What’s Your Story?
“The woman left her water jar beside the well and ran back to the village, telling everyone, ‘Come and see a man who told me everything I ever did! Could he possibly be the Messiah?’ So, the people came streaming from the village to see him.”1
We all have a story. Like the books we read, each story is different. Some may be filled with laughter and feelings of peace and tranquility, while others may be filled with pain and regret. Whatever your life story looks like, each is equally as important and is usually marked by certain experiences.
When I was a teenager, I was abused by a “Christian” man. He made me feel like anything that happened to me was my fault, and unfortunately, I believed him. I lived with feelings of anger, disgust, false guilt, and bitterness thinking that I was alone and that not even God could love me for the things I “caused” to happen. I trusted no one, because after all, if a Christian man was doing this to me, what could I expect of everyone else right? I thought of suicide many times, but there was something I clung to in the midst of my pain. I knew how to play guitar, piano, and could sing. I turned my pain into song and my tears into lyrics. It took a long time to heal emotionally, but I did. I learned to forgive and slowly started trusting others again.
A more recent part of my story is in 2019 when we lost our son. He had a chromosomal defect and died in utero. When I gave birth to him and held his lifeless body in my hands, I felt hopeless, confused, and again I felt great pain and grief. But as opposed to the experience I had in my youth, this time I never felt alone. I could feel God’s presence around me, and even when I cried out in anger to him, I knew he listened and cared for me. This came as a result of the relationship I have cultivated with Jesus over the years and is something I am so grateful for.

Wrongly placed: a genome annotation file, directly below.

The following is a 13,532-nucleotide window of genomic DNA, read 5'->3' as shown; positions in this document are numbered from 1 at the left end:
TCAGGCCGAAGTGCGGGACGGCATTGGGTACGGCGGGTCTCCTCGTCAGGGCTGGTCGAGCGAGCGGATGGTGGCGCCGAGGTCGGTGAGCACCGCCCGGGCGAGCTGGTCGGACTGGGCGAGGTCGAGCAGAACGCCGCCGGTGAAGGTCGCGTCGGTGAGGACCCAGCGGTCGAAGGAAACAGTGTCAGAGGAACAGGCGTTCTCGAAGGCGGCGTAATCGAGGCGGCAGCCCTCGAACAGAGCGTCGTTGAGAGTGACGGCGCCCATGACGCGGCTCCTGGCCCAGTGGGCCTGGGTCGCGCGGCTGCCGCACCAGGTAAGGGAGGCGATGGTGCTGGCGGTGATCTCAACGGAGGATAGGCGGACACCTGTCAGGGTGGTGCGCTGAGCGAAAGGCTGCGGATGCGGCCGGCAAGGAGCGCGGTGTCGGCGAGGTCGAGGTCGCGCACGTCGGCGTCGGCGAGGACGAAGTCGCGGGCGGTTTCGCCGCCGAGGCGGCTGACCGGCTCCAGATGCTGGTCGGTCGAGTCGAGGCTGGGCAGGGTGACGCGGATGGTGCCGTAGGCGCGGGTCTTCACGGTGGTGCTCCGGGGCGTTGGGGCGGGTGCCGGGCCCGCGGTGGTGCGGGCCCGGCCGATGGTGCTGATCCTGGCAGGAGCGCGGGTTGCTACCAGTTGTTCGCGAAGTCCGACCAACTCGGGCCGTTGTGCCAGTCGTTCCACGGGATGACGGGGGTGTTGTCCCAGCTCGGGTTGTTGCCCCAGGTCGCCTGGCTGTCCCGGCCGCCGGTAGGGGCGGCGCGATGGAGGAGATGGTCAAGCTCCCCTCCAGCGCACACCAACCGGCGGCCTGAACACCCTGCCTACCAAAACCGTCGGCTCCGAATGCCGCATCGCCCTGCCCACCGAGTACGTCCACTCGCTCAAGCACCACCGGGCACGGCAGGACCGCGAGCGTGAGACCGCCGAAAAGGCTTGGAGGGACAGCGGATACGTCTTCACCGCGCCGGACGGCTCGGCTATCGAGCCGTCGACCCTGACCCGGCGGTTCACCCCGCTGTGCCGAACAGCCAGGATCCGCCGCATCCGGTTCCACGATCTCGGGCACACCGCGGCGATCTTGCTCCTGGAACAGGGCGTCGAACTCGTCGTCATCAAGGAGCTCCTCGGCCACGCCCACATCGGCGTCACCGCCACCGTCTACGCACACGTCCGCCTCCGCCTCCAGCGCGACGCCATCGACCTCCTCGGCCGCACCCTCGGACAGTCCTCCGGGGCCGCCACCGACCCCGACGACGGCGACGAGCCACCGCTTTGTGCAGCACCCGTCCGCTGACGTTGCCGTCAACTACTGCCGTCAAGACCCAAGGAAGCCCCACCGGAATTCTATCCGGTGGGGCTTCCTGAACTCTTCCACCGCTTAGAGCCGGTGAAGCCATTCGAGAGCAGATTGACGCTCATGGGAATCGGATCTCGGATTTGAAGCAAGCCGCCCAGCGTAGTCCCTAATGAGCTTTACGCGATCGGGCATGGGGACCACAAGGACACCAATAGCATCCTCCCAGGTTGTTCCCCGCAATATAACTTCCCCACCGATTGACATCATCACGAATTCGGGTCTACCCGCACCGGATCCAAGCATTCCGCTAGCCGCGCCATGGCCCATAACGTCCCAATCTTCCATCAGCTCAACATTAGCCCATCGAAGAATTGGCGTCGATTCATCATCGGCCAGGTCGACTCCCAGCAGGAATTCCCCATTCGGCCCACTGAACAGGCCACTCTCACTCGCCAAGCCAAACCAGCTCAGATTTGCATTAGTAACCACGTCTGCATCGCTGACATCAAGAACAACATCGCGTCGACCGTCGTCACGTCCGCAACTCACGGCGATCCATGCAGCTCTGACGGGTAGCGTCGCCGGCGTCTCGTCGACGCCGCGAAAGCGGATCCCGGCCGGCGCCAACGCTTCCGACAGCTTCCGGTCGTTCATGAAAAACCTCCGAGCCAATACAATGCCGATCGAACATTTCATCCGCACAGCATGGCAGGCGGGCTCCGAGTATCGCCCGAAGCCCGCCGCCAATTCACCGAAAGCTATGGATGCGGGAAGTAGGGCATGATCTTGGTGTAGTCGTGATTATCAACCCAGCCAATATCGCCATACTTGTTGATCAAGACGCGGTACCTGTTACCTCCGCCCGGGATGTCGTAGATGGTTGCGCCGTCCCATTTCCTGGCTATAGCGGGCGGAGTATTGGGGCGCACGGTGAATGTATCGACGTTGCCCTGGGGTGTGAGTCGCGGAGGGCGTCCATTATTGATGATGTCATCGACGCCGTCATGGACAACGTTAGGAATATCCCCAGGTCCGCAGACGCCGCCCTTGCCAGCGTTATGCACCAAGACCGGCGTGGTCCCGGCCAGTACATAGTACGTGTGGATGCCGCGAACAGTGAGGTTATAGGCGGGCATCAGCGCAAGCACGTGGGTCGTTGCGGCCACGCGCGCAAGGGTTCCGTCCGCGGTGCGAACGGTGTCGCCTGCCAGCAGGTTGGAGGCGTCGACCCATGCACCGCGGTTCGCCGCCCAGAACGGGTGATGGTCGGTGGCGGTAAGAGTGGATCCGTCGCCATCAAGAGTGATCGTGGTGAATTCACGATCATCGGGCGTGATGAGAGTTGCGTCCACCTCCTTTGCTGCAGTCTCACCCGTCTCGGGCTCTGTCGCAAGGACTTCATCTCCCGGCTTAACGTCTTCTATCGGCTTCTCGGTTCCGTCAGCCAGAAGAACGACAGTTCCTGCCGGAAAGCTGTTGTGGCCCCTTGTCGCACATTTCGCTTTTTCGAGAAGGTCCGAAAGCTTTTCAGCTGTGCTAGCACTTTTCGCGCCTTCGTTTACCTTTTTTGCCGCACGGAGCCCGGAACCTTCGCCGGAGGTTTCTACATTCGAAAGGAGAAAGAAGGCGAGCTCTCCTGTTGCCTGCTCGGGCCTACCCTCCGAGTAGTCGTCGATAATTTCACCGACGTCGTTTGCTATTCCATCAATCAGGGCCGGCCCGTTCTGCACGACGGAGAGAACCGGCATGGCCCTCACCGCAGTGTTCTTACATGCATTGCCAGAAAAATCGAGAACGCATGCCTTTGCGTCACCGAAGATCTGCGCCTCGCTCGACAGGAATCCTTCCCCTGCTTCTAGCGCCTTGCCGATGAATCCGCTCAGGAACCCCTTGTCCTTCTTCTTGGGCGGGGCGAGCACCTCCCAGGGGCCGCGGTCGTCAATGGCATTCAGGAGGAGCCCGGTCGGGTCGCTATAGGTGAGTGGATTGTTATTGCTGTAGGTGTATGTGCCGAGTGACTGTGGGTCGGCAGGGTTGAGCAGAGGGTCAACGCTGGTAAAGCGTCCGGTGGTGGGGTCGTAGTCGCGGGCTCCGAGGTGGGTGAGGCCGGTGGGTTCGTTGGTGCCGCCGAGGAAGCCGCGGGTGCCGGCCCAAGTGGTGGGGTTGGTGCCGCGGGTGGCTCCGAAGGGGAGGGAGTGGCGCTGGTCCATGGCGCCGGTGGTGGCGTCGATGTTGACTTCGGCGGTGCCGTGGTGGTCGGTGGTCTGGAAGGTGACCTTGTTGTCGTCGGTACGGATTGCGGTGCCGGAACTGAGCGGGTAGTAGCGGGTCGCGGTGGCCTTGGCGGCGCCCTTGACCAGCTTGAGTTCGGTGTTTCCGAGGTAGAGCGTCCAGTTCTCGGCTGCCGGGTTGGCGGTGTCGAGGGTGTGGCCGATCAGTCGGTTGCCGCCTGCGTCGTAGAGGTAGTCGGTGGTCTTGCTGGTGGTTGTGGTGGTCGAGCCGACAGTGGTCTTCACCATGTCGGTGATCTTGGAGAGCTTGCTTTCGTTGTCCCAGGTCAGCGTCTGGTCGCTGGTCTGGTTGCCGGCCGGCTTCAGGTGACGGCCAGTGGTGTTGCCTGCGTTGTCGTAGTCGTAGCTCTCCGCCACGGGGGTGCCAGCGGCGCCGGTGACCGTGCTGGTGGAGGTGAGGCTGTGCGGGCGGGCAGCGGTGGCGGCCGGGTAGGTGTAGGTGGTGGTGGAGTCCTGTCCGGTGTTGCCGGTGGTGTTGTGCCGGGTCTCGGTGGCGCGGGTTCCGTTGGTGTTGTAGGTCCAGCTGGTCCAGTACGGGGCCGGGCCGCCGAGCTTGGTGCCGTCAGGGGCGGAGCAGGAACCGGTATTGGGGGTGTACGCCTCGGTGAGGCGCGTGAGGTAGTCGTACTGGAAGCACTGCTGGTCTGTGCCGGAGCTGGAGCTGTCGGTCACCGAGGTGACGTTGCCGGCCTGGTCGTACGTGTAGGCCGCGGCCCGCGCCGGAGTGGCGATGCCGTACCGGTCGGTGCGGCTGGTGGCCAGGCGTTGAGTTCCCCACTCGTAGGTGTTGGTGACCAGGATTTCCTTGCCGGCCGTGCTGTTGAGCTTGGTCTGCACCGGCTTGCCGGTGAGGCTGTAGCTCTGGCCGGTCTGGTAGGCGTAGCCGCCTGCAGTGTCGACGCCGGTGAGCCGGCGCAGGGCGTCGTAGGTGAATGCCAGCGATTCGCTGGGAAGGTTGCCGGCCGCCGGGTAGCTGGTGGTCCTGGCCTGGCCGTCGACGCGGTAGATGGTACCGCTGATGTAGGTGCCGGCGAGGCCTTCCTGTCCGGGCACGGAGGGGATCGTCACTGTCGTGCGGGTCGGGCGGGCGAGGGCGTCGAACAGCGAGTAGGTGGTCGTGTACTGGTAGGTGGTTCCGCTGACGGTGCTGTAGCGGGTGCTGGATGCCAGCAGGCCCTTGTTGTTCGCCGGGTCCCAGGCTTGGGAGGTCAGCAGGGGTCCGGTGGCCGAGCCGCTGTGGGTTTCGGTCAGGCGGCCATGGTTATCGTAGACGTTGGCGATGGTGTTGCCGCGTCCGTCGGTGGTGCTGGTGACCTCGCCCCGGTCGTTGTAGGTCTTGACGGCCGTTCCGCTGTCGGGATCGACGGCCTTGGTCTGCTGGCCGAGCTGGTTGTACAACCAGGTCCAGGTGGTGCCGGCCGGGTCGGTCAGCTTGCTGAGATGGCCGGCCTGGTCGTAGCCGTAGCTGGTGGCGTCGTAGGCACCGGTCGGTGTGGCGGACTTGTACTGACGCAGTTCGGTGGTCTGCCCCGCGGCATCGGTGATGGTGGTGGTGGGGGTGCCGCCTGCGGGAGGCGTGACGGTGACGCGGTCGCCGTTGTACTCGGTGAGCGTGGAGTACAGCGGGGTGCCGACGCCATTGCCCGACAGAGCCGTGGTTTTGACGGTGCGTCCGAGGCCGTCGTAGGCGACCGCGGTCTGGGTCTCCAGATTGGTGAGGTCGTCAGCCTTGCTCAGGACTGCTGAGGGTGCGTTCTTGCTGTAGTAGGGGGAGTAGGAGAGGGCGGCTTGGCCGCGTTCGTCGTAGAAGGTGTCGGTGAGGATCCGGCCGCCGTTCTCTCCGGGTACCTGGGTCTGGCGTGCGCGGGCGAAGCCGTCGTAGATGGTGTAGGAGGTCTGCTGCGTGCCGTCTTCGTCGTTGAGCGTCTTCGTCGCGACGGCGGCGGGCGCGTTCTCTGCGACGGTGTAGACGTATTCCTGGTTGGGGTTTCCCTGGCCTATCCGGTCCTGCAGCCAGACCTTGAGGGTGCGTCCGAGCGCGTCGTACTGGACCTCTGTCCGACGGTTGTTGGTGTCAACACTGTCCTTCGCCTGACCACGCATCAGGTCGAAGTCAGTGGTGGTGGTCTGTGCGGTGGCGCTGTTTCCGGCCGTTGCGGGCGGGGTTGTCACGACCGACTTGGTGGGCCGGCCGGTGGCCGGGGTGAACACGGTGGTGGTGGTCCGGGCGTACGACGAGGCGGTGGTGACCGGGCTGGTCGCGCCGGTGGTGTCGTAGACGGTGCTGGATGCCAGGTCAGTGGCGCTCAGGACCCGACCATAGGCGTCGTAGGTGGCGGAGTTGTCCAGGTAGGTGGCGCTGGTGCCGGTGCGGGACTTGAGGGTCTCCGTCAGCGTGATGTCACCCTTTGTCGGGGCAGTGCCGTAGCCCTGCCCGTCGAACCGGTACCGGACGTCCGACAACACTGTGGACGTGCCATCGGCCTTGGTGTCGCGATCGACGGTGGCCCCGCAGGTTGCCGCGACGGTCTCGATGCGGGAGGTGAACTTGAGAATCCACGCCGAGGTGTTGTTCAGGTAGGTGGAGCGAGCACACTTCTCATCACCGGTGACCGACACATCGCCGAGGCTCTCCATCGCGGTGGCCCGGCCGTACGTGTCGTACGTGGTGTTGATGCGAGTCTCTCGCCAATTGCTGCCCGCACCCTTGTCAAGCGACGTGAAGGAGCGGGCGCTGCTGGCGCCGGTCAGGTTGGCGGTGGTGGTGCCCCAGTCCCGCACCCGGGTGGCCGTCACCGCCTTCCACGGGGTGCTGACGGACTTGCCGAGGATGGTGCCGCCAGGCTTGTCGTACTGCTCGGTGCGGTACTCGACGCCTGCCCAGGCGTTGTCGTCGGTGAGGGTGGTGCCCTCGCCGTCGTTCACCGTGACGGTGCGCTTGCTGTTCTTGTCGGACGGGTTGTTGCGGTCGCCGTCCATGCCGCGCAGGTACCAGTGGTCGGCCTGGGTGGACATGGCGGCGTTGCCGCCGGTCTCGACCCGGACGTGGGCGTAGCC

There have been many good times in my story as well, but I have found that these painful parts of my story that I would have preferred never to have experienced, are what has allowed me to connect to others going through similar pain or experiences. I have had the opportunity to share with numerous youth groups and adults alike, and have seen how people who have carried their pain for so long, suddenly find peace and rest in God.
Friends, nothing happens by accident or chance. God has a plan and purpose for everything that happens. Even the hard times in our stories can be used to honor and glorify God. It all depends on if we are willing to invest our pain or not. I encourage you to take a moment and write out your story. Once you do, ask God to give you opportunities to share with others. We never know who may be listening who needs to hear it. The woman at the well could have chosen to keep her encounter with Jesus a secret considering her past and all that Jesus had told her, but instead she chose to share it immediately! Because of this, many people from the village came to see Jesus. Let us choose to be used by God as well.
Suggested prayer: “Thank you for loving me just as I am. Despite my past, present, or future, you invite me into a personal relationship with you. Thank you for being with me in the middle of each circumstance that happens in my life. I pray that you allow me to use my story for your glory. That through my story, others would come to see you and experience the hope that I have as well. In Jesus’ name, amen.”
John 4:28-30 (NLT).
All articles on this website are written by
Richard (Dick) Innes unless otherwise stated.